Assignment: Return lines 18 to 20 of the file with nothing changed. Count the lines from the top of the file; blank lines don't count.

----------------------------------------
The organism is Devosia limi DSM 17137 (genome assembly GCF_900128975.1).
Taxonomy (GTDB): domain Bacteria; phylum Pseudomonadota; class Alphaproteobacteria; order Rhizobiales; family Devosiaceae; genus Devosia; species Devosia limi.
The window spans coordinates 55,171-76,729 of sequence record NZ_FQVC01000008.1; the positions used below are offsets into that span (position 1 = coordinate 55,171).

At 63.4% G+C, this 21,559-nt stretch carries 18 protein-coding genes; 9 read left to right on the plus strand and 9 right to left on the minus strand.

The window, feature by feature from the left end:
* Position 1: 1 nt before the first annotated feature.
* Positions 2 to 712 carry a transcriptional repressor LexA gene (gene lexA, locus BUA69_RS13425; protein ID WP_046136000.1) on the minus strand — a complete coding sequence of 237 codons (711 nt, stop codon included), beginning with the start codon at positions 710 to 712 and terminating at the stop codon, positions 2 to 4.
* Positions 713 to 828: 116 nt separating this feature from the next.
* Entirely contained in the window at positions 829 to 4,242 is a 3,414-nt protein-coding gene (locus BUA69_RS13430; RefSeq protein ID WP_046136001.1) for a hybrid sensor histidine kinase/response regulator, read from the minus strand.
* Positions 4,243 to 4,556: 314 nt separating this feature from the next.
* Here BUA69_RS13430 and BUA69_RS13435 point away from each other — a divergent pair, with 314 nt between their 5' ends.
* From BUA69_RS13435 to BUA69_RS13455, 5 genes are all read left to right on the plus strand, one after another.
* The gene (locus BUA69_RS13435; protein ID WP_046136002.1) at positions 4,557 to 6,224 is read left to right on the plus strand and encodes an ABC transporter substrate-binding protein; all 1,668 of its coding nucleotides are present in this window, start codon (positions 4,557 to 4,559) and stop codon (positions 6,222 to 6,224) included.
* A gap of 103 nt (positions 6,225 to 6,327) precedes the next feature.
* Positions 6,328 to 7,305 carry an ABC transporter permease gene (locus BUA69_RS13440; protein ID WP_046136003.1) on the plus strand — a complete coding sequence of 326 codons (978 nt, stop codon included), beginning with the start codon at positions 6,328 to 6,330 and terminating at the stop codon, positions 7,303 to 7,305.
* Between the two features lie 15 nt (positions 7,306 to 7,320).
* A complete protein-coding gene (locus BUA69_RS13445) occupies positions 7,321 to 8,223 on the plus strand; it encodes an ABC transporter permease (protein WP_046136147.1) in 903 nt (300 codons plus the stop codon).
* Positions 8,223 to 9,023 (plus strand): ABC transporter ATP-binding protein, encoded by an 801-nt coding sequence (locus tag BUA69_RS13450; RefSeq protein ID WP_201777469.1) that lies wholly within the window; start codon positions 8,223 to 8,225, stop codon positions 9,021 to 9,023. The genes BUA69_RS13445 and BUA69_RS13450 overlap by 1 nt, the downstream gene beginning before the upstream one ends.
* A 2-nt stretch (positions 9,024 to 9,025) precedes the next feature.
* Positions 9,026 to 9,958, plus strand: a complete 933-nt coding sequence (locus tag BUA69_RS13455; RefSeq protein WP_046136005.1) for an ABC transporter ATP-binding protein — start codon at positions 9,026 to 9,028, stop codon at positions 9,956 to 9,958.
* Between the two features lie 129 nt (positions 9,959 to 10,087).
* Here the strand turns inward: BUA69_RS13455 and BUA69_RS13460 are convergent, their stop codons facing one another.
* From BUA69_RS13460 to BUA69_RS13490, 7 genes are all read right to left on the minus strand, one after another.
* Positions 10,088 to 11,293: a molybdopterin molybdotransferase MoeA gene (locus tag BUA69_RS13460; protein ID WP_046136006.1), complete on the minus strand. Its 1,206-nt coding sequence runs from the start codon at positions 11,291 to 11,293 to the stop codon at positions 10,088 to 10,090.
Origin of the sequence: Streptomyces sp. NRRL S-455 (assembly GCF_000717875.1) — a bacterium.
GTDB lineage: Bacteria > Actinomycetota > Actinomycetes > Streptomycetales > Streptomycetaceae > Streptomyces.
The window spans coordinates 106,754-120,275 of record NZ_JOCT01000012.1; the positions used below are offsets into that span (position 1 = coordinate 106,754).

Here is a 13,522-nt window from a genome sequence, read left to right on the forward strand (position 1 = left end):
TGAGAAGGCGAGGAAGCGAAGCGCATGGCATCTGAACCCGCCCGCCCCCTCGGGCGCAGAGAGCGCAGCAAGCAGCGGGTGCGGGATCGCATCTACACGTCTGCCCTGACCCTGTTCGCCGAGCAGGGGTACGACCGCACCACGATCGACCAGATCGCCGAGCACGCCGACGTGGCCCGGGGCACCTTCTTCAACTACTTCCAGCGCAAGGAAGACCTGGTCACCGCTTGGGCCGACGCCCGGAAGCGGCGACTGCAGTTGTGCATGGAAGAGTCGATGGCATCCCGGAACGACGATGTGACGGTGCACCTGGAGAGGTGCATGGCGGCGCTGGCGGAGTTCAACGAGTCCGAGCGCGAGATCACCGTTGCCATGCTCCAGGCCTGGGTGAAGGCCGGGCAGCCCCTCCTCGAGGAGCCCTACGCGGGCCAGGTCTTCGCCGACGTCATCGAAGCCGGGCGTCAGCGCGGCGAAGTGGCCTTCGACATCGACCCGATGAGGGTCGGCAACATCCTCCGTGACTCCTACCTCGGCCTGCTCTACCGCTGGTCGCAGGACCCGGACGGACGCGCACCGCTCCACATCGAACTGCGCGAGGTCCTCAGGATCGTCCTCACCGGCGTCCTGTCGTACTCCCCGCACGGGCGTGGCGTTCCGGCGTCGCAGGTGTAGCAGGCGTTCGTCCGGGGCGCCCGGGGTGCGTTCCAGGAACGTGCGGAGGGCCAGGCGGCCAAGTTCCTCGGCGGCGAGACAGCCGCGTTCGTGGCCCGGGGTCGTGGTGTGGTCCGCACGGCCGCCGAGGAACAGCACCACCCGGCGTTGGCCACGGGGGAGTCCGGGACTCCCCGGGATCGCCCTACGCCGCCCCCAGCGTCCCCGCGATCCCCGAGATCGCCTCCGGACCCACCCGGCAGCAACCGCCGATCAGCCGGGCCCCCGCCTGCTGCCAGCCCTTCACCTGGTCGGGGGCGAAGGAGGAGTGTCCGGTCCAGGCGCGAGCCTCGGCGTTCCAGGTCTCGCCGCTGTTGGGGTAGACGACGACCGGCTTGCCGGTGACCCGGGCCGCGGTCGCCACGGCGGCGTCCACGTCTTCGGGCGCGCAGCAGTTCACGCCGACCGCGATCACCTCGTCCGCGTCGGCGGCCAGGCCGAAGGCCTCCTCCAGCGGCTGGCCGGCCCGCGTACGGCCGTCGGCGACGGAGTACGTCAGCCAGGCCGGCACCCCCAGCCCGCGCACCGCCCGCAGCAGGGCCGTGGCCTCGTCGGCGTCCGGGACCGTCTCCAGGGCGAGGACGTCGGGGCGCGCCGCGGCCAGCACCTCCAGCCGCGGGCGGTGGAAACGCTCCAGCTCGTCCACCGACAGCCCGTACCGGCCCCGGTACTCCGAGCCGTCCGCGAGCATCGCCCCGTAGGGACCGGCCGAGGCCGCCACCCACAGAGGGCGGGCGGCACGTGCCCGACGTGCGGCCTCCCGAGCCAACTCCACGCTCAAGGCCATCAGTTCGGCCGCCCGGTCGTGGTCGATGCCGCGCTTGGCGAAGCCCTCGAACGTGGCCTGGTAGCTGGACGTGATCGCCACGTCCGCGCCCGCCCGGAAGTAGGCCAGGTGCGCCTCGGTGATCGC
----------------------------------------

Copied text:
* Positions 8,223 to 9,023 (plus strand): ABC transporter ATP-binding protein, encoded by an 801-nt coding sequence (locus tag BUA69_RS13450; RefSeq protein ID WP_201777469.1) that lies wholly within the window; start codon positions 8,223 to 8,225, stop codon positions 9,021 to 9,023. The genes BUA69_RS13445 and BUA69_RS13450 overlap by 1 nt, the downstream gene beginning before the upstream one ends.
* A 2-nt stretch (positions 9,024 to 9,025) precedes the next feature.
* Positions 9,026 to 9,958, plus strand: a complete 933-nt coding sequence (locus tag BUA69_RS13455; RefSeq protein WP_046136005.1) for an ABC transporter ATP-binding protein — start codon at positions 9,026 to 9,028, stop codon at positions 9,956 to 9,958.